The study says killings such as that by schizophrenic Richard King are rare
The number of killings by people with mental health problems in England and Wales has fallen by two-thirds in the last 30 years, a study has found.
Writing in the British Journal of Psychiatry, researchers say the fall is probably due to improvements in psychiatric care.
The rate of murders has been at an "historic low" since 2000, they added.
Campaigners said the figures showed the common perception there was a high risk of this kind of crime was wrong.
The researchers, from Australia and the UK, looked at official homicide statistics - which cover both murder and manslaughter - in England and Wales between 1946 and 2004.
Analysis revealed that the rate of total homicide and the rate of homicide due to mental disorder rose steadily until the mid-1970s.
The highest annual rate of murders by people with mental health problems peaked in the mid-1970s. In 1973, the rate stood at 0.235 per 100,000 population.
However, by this decade, the rate had fallen significantly. The rate has been at an historic low of 0.07 per 100,000 population, or lower, since 2000.
Care in the community
The team, led by Dr Matthew Large, who is in private practice in Sydney, Australia, said the fall was probably due to better mental health care.
Writing in the journal, they said: "The introduction and increasing use of antipsychotic medication, the greater awareness of the treatment of psychosis by primary care providers after deinstitutionalisation, and the creation of regional health authorities with responsibility for defined populations, may have all contributed to the observed decline in homicide since the 1970s. "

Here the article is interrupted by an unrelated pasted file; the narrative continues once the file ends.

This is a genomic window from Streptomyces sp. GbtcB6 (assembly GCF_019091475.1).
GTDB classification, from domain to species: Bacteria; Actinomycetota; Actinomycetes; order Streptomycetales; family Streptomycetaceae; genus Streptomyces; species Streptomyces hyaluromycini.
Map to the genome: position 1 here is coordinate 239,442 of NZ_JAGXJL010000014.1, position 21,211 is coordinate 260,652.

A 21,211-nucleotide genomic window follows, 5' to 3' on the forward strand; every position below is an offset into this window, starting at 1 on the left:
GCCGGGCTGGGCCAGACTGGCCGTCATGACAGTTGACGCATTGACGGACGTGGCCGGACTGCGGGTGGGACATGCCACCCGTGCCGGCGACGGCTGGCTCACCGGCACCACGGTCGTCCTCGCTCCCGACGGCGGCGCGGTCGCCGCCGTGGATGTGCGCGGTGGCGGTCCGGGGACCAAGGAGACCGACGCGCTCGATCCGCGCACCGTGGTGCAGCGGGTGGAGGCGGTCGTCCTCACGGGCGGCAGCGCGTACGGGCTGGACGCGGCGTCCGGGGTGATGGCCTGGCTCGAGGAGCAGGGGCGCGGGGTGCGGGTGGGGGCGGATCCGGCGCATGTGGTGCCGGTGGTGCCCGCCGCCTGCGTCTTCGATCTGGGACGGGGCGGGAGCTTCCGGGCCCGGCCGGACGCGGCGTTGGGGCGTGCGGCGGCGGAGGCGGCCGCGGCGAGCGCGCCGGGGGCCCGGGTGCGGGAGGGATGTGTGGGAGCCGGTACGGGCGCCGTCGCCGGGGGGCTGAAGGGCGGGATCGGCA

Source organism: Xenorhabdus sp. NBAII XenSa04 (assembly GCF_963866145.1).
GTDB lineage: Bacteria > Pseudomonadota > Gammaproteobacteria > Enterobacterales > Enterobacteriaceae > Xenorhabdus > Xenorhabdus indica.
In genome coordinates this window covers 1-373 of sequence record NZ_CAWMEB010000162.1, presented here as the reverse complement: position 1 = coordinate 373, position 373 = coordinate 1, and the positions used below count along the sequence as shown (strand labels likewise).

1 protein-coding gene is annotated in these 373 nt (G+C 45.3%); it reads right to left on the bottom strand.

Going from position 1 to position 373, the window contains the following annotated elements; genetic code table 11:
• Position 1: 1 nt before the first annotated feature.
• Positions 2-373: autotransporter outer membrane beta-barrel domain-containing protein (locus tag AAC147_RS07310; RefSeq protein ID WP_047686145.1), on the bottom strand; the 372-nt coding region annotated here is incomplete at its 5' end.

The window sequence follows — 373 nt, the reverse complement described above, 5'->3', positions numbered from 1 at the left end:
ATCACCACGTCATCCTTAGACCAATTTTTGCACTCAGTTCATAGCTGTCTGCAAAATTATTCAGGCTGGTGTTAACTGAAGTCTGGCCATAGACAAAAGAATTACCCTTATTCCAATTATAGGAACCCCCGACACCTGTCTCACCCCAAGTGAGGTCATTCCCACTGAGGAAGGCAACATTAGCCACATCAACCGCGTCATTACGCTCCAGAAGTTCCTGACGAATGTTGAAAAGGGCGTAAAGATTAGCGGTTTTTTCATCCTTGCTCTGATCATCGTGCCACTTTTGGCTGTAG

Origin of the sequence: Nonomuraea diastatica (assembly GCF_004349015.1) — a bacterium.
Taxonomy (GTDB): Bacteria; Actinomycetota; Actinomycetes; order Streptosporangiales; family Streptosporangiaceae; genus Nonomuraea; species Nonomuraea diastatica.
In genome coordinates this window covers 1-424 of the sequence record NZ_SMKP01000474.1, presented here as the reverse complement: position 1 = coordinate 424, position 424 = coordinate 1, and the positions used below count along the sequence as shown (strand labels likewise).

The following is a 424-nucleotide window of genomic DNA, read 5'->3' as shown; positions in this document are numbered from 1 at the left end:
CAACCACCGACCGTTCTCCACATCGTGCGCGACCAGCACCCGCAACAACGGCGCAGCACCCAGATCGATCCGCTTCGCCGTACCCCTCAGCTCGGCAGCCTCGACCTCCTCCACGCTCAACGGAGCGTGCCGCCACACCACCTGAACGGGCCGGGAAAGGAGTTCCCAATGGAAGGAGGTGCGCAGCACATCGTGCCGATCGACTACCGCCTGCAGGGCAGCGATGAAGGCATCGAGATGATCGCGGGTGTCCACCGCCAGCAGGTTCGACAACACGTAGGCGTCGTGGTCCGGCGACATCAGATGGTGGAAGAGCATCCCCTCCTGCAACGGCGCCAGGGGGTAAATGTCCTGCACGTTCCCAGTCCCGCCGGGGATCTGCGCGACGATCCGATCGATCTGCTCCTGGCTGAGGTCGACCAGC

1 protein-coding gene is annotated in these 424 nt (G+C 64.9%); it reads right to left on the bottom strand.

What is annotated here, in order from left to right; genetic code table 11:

Mental health charities agreed with the conclusion.
A spokesman for the Sainsbury Centre for Mental Health said: "These findings ring true for us.
"Community based mental health services have improved very considerably over the last 20-30 years.
"That's shown by the fact there was virtually no care for people with severe and enduring mental health problems outside hospital, whereas now there are community mental health teams, outreach work and crisis teams to provide support and help."
And the charity Mind said the study showed the perception of the risk of murder and manslaughter by someone with a mental health problem was far worse than the reality.
Alison Cobb, a policy officer with the charity, said: "The number of homicides committed by people with mental distress have long been a tiny fraction of the total, but due to sensational media coverage of one-off cases, there has been a widespread misconception that they are more common than they really are.
"Evidence shows that people with mental health problems are in fact far more likely to be the victims of violent crime than the perpetrators."
But Michael Howlett, director of the Zito Trust, said there were still around 70 homicides each year carried out by people who had had recent contact with mental health services.
He added: "It's good news if the number is coming down, but I would have strong reservations about the way statistics are collected."
Mr Howlett said the official statistics the study was based on would not cover people with personality disorders.